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Northern royal albatrosses counted from space

by Rohit Kumar

Albatross is the large seabird family which include 24 known species.The Northern royal albatross is a large seabird species of this  family with wingspan up to 3.7 m. It appeared in Oligocene and has a lifespan of 42 years. It is the most threatened species in the Albatross family due to change in environment and  anthropogenic activities. Primary food source are fishes and due to overfishing in this area Northern royal albatross population is decreasing and also the baited longline gear used by some vessels has an unpleasant knack for attracting foragers and pulling them underwater where they drown. These species are found only on the  Chatham Islands sea-stacks especially on the Sisters and Forty Fours Island and one big storm rolls through at the wrong time of year, can severely wash breeding success.

                                        Location map of the Sisters and Forty Fours Islands. © Google Earth.

A group of scientist adopted a methodology in which they have used high-resolution satellite imagery to gauge the numbers of Northern royal albatross.The  government of US has also permitted such keen resolution to be distributed other than military and intelligence sectors.This methodology was tested at Bird Island, South Georgia. The team slightly over-counted the birds as non-breeding birds were also captured in a satellite image. Applying the same technique at the Chatham Islands, the team used WorldView-3 satellite courtesy of DigitalGlobe imageries and counted 3,600 nests which are slightly lower the manual count of 5,700 in 2009. It was very difficult to count albatrosses as they are only over a metre in length, but high-resolution imageries of WorldView-3 capture features as small as 30 cm. White plumages are clearly visible in the image, these are Northern royal albatross, either sitting on the eggs to incubate or guarding newly hatched chicks.The team counted these dots and estimate the total number of albatrosses.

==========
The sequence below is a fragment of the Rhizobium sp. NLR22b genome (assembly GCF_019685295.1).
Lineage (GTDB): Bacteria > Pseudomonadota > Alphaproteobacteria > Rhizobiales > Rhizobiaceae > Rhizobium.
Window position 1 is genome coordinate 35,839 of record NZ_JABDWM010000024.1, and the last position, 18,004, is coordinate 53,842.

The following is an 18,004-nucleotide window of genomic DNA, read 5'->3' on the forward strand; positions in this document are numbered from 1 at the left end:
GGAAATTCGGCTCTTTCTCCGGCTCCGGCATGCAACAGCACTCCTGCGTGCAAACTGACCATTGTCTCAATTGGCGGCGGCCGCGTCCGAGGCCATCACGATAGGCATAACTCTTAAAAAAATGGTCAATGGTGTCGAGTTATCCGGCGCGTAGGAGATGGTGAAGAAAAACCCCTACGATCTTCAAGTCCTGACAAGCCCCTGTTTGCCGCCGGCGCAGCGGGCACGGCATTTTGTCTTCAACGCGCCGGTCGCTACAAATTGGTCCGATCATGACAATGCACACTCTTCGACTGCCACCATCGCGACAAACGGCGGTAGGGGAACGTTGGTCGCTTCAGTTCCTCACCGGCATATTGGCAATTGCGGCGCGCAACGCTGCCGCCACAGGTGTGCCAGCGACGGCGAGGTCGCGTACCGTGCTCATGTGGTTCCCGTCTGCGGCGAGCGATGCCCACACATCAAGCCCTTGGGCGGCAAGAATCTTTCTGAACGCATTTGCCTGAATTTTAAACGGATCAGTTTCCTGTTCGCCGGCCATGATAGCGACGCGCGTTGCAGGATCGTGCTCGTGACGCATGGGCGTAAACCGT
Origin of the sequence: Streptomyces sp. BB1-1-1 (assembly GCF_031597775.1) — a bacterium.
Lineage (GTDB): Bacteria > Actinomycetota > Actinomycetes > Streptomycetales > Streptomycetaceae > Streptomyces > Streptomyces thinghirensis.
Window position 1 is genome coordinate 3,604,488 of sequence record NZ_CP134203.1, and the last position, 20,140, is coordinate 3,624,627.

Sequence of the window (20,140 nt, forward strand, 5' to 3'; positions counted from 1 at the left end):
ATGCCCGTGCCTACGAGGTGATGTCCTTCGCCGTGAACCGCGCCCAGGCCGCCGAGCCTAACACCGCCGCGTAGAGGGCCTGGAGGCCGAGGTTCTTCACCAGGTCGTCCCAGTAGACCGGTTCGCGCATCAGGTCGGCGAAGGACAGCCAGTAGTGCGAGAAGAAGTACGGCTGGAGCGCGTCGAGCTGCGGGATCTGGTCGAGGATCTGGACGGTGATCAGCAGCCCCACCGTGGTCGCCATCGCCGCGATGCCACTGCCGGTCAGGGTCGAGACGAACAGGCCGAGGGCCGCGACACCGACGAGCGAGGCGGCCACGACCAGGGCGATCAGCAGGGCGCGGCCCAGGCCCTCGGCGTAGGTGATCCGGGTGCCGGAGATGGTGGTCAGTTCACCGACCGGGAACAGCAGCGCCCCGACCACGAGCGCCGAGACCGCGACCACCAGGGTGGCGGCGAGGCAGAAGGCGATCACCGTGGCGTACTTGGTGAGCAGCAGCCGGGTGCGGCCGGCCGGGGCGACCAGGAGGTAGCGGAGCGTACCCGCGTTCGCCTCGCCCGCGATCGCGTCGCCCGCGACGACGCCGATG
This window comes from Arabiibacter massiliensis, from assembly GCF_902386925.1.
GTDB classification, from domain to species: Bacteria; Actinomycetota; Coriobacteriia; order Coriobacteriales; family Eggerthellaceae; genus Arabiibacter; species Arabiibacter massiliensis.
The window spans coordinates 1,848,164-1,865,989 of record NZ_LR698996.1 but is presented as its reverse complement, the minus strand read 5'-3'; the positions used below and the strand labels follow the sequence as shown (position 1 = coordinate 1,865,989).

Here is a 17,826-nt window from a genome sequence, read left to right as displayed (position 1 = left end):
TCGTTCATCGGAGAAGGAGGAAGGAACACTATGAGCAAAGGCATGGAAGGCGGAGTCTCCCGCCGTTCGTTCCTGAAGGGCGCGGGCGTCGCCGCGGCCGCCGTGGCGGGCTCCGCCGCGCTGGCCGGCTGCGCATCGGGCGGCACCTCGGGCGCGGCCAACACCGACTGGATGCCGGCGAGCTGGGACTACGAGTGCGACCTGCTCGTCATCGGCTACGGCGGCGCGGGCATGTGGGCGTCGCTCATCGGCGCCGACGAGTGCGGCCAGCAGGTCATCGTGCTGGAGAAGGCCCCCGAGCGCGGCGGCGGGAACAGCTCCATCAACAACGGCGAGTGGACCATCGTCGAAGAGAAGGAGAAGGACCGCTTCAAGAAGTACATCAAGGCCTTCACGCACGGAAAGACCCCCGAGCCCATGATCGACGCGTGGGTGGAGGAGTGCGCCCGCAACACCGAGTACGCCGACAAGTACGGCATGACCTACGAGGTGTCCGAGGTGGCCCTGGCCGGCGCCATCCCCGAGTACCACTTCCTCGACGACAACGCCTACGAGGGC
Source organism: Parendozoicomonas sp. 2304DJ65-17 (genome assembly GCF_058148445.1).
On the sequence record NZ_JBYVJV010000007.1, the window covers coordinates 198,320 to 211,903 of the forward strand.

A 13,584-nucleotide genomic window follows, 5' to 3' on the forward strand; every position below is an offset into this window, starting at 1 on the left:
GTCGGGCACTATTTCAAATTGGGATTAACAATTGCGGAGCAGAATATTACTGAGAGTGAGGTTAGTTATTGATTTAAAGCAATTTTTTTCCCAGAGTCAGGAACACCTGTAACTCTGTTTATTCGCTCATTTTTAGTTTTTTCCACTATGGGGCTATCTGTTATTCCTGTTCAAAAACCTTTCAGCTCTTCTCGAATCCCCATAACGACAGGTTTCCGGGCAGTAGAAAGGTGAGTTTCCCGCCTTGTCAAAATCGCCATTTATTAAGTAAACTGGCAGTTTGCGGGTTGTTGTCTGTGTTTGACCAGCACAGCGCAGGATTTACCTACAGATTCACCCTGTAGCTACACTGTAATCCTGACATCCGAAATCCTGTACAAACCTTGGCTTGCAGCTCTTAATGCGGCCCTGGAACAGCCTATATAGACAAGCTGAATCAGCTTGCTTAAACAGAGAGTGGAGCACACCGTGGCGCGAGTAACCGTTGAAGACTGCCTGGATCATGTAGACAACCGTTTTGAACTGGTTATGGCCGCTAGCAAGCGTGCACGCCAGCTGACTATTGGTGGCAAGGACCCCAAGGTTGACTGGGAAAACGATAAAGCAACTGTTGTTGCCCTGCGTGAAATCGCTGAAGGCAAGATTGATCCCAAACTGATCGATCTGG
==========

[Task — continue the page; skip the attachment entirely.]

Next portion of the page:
Satellite technology is used because nesting sites are so inaccessible. Manual counting is very difficult because the nests are at the top of the vertical cliffs and getting the people, ships or planes to these islands is expensive. Weather is also a major problem here as it doesn't allow planes to fly over it. Strong wind and dense cloud prevent flying and researchers have to wait until it clears which is time-consuming. Therefore satellite technology is used  which  is cheaper, more reliable and less time-consuming. 

Dr.Fretwell, the scientist of this project said that the population of the Northern royal albatrosses are decreasing as the count of breading Northern royal  albatrosses were much lower than anticipated. He also added that it could be a poor year for breading, so they required continuously satellite data of few  coming years to monitor the population of this species.

                                             Inaccessible nests of Northern royal a lbatrosses. © Paul Scofield

SATPALDA is a privately owned company and a leading provider of satellite imagery and GeoSpatial services to the user community. Established in 2002, SATPALDA has successfully completed wide range of photogrammetric and Remote Sensing Projects.

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